This image shows a typical landscape from the far western part of Utopia Planitia in the Northern lowlands of Mars.
These areas are characterized by a network of polygonal cracks and elongated, scallop-shaped depressions. The cracks are similar to thermal contraction cracks in periglacial and alpine regions on Earth formed by seasonal contraction of the permafrost (permanently frozen ground). In cold regions of Earth, polygonal cracks like this usually indicate ground ice.
The scalloped depressions (or “scallops”) generally have a steep “pole-facing” scarp and a gentle “equator-facing” slope. Scallop formation may be due to the degradation of ice-rich subsurface material by sublimation (process of ice going directly from a solid state to a gas state). On scallop floors, we often see nested series of curvilinear ridges that probably point to earlier locations of the scarp and contribute to the “shell-like” appearance.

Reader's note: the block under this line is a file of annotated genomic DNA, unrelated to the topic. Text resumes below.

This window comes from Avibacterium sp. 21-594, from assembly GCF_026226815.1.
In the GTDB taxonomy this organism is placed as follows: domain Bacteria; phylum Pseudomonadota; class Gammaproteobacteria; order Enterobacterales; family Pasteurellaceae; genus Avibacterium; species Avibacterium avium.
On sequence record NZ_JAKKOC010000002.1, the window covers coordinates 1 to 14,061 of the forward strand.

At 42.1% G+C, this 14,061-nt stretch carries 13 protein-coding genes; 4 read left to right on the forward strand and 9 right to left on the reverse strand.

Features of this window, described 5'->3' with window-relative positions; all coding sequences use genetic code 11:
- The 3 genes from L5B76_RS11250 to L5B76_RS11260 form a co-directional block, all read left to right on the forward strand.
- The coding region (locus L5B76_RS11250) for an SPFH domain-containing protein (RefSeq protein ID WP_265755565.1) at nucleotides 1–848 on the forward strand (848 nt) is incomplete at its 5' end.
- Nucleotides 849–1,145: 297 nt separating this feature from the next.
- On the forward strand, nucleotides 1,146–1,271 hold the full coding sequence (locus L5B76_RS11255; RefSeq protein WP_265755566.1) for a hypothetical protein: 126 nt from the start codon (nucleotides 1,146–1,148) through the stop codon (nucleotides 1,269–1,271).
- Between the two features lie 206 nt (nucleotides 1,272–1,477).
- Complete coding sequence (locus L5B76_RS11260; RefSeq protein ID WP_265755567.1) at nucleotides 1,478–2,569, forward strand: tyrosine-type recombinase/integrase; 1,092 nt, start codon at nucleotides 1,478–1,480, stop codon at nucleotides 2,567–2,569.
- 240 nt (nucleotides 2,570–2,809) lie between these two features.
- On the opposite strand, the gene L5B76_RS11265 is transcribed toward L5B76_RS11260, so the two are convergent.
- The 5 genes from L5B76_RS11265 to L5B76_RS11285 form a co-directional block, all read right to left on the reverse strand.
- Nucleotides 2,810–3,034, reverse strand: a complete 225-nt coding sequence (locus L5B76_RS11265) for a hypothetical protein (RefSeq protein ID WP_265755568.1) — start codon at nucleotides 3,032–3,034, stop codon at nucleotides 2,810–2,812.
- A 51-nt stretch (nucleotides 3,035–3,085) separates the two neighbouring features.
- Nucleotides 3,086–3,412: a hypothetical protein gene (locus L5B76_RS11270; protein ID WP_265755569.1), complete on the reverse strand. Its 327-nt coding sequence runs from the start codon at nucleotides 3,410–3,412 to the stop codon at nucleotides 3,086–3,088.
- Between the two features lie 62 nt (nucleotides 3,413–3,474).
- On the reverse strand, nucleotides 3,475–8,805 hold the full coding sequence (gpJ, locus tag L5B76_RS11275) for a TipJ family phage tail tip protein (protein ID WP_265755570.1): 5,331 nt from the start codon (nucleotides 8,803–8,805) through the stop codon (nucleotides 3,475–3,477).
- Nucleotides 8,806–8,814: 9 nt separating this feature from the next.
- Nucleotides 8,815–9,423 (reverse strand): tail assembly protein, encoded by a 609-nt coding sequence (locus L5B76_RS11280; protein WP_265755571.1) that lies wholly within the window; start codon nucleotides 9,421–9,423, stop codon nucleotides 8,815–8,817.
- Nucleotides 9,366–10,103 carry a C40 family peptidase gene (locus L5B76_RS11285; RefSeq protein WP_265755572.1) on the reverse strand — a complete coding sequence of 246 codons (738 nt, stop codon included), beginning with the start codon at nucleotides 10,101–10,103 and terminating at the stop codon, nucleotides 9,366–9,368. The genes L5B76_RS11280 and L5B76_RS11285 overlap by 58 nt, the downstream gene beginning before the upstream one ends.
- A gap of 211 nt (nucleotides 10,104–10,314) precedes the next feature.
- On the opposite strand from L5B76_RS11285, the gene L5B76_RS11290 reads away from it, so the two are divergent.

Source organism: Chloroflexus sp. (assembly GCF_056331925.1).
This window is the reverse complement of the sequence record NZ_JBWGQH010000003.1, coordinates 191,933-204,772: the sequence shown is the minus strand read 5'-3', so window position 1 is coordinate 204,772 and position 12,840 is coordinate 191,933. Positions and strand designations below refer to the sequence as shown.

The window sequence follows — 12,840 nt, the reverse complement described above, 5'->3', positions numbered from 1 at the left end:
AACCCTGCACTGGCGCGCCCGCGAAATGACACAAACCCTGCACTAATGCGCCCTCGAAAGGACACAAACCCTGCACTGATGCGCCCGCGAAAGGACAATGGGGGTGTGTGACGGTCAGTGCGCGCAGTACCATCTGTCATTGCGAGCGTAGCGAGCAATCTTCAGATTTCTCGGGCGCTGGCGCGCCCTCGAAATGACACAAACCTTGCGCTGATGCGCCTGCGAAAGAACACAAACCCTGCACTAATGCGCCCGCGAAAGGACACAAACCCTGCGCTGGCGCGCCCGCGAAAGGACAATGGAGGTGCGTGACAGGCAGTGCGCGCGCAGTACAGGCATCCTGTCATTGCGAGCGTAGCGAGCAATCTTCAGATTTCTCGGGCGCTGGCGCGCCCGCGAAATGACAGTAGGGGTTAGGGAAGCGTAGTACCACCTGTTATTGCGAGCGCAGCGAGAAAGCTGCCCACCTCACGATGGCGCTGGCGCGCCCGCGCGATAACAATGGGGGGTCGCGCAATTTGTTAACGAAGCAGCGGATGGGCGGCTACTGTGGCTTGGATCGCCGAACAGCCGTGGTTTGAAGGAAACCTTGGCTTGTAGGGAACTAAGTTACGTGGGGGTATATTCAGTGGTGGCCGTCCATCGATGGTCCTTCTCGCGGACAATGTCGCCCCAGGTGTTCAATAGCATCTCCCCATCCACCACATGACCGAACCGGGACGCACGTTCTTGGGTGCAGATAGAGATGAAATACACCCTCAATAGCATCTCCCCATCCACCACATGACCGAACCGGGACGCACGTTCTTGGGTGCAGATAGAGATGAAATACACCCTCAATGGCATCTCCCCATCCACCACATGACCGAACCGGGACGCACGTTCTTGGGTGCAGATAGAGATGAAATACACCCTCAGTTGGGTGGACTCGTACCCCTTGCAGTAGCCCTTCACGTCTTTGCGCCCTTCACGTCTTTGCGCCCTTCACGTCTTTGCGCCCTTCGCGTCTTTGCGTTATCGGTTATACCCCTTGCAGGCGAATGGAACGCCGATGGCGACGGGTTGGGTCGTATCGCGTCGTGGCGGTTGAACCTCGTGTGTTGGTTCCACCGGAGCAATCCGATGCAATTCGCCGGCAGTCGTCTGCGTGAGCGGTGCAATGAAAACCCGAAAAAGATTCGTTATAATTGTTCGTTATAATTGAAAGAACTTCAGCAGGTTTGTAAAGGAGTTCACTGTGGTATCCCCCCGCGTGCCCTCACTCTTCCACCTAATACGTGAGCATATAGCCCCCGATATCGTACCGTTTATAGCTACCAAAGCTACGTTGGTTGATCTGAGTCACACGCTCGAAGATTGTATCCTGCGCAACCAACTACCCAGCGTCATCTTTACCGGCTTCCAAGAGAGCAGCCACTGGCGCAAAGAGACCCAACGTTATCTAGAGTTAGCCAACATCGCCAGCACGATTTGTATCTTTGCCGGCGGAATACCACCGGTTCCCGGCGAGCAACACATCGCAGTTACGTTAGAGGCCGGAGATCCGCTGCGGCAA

Scallops are observed in other areas of the Martian mid-latitudes (40 to 60 degrees) in both northern and southern hemispheres. They probably represent a form of degradation that erodes an ice-rich mantle thought to have been deposited by precipitation during periods of high obliquity (the tilt of the Martian axis of rotation relative to the plane of Mars’ orbit). These features add weight to the evidence that water ice has been a dynamic component of the Martian sub-surface during recent geological ages and they they may slowly be continuing their development at the present time.
Written by: Alexandra Lefort (29 October 2008)
More info and image formats at http://hirise.lpl.arizona.edu/PSP_010034_2250
Image: NASA/JPL/University of Arizona